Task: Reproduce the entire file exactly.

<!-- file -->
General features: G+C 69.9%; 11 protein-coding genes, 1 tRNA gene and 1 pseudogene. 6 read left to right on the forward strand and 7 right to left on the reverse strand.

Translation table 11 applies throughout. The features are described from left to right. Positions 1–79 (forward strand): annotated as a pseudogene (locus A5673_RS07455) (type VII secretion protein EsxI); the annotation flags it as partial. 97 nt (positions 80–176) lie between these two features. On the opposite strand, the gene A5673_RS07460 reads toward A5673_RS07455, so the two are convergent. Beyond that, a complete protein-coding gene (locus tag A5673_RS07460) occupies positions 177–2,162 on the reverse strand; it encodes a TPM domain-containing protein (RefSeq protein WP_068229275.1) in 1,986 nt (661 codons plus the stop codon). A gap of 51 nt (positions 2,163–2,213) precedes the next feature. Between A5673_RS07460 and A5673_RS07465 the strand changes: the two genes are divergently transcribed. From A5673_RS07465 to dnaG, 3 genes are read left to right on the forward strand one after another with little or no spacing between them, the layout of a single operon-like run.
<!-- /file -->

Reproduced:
General features: G+C 69.9%; 11 protein-coding genes, 1 tRNA gene and 1 pseudogene. 6 read left to right on the forward strand and 7 right to left on the reverse strand.

Translation table 11 applies throughout. The features are described from left to right. Positions 1–79 (forward strand): annotated as a pseudogene (locus A5673_RS07455) (type VII secretion protein EsxI); the annotation flags it as partial. 97 nt (positions 80–176) lie between these two features. On the opposite strand, the gene A5673_RS07460 reads toward A5673_RS07455, so the two are convergent. Beyond that, a complete protein-coding gene (locus tag A5673_RS07460) occupies positions 177–2,162 on the reverse strand; it encodes a TPM domain-containing protein (RefSeq protein WP_068229275.1) in 1,986 nt (661 codons plus the stop codon). A gap of 51 nt (positions 2,163–2,213) precedes the next feature. Between A5673_RS07460 and A5673_RS07465 the strand changes: the two genes are divergently transcribed. From A5673_RS07465 to dnaG, 3 genes are read left to right on the forward strand one after another with little or no spacing between them, the layout of a single operon-like run.